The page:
Metastatic NSCLC with Corey J. Langer, MD, David Spigel, MD, Denise O'Dea, NP, and Jack West, MD: Case 1 - Episode 7

Corey J. Langer, MD: Recommendations for Managing the Principle Adverse Event of Diarrhea

What are your recommendations for managing the principle adverse event of diarrhea in patients like Ingrid?

It’s critically important to be proactive in the management of toxicity. When we start patients on any EGFR TKI, we talk about prophylaxis against diarrhea We don’t talk about waiting. The minute there’s any sign of diarrhea, it’s critical that they take loperamide or other similar compounds. We tell them to ignore the package insert, which restricts doses to four to six a day. The administration of these agents should really be titrated to the incidence of diarrhea.

It’s important to keep it under control. It’s sometimes very difficult. I have many patients who are reluctant to go out of the house or to travel because they feel they need to know the location of the closest restroom, and this can be life limiting. But if it’s managed carefully and, most importantly, preemptively, quality of life will improve. Skin rash is almost ubiquitous. I would say 80%-90% of patients with actionable mutations will develop at least some degree of skin rash. It’s usually grade 1 or 2 but can be fairly severe, grade 3, and [so] precautionary approaches make sense.

We’ll often cycle antibiotics such as doxycycline or minocycline a week on, a week off, or 1 week on, 2 weeks off. Over time, we frequently see the development of skin fissuring or paronychia, which Ingrid developed, and here too it’s important to be proactive in the management of these complications. Vinegar rinses, topical antibiotics are key.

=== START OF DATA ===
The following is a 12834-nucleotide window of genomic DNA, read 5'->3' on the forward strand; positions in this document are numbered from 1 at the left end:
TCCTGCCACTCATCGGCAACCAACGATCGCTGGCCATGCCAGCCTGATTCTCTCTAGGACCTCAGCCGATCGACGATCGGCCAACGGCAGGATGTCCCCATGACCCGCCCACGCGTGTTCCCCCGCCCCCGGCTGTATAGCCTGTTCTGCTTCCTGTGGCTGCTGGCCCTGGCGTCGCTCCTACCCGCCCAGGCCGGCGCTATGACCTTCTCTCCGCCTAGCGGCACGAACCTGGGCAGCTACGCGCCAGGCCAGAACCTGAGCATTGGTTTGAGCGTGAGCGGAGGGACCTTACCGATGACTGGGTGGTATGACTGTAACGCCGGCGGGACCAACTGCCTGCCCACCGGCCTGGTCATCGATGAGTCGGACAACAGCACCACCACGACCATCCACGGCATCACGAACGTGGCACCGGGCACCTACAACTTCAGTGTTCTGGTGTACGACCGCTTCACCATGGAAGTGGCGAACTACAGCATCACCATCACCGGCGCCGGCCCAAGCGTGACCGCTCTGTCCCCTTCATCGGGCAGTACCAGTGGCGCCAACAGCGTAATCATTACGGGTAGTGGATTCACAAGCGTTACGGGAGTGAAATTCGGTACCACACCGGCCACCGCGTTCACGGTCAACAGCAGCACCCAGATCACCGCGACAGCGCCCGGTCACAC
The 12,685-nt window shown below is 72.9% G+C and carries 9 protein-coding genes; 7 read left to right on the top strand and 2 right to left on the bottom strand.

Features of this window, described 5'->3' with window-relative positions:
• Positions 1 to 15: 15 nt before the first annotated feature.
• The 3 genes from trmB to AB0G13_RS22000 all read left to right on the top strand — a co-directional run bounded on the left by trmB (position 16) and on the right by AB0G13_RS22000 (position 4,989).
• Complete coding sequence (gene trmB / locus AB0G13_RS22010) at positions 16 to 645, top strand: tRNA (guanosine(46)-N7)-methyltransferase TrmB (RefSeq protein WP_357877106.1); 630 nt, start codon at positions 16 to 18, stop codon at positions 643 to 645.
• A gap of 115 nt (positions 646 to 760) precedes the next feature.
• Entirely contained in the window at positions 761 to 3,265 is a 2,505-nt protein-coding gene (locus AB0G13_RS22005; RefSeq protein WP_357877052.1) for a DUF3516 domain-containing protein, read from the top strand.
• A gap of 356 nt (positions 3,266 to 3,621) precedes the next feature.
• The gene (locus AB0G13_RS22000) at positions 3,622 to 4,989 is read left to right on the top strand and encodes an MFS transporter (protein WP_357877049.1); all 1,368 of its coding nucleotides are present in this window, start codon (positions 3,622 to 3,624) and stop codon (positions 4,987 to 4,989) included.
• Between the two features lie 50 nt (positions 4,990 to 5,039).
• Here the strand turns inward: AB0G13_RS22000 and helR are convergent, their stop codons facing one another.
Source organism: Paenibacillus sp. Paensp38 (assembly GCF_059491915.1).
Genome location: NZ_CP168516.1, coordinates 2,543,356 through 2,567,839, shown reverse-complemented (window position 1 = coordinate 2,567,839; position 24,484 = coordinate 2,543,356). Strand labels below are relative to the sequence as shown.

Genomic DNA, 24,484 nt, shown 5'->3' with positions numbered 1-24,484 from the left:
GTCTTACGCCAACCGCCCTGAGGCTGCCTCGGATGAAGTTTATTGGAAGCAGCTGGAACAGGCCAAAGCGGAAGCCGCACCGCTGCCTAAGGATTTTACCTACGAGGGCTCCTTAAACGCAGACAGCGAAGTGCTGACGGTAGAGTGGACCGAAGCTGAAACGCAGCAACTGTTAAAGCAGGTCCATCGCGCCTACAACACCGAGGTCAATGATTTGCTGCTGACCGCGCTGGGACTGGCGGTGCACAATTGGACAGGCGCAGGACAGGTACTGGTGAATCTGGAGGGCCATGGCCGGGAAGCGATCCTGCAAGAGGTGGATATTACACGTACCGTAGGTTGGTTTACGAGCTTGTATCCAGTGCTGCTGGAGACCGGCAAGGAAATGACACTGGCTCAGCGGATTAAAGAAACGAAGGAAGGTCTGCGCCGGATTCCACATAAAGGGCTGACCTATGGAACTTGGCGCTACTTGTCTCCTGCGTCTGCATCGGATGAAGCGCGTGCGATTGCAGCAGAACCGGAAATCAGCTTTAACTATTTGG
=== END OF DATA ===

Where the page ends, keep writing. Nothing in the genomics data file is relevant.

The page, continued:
Ingrid C. is a 62-year-old corporate accountant from San Antonio, Texas. Her medical history is notable for depression, which is being treated with an SSRI, and she has no history of smoking.

At the start of busy tax season, she presents to her PCP with back and chest pain, a persistent cough, and intermittent dyspnea.

Her cardiac workup is negative, and her PCP orders a chest x-ray, which shows bilateral lung nodules and a large upper right lung mass with pleural effusion; she is referred for a follow-up CT scan.

The CT confirms the presence of multiple lung nodules and additional lesions in the thoracic vertebra; she is referred for further diagnostics.

Core biopsy of her lung mass shows adenocarcinoma stage IV; mutational testing showsEGFRdel 19.

Her performance status was 1.0 at diagnosis.

Ingrid has a family vacation in Tuscany planned for next year, and hopes to be able to keep her travel plans; her oncologist initiates her on afatinib 40 mg daily.

She returns to her oncologist in 2 weeks with persistent diarrhea (>5 stools/d) that has not responded to antidiarrheal medications, which were suggested by the nursing team, and her normal work day is being affected.

Her oncologist reduces her afatinib dose to 30 mg/day, and she continues therapy.

Nine weeks after initiating therapy, she reports to the nursing team symptoms of redness and swelling in her fingers and fingernails, and management strategies are recommended.

At her next follow-up 2 months later, her CT scan shows the right lung mass to be stable, with no new lesions. She has improved symptomatically.

Her diarrhea has improved sufficiently to allow her to resume her normal work load; her paronychia has been effectively managed with vinegar soaking and topical antibiotics.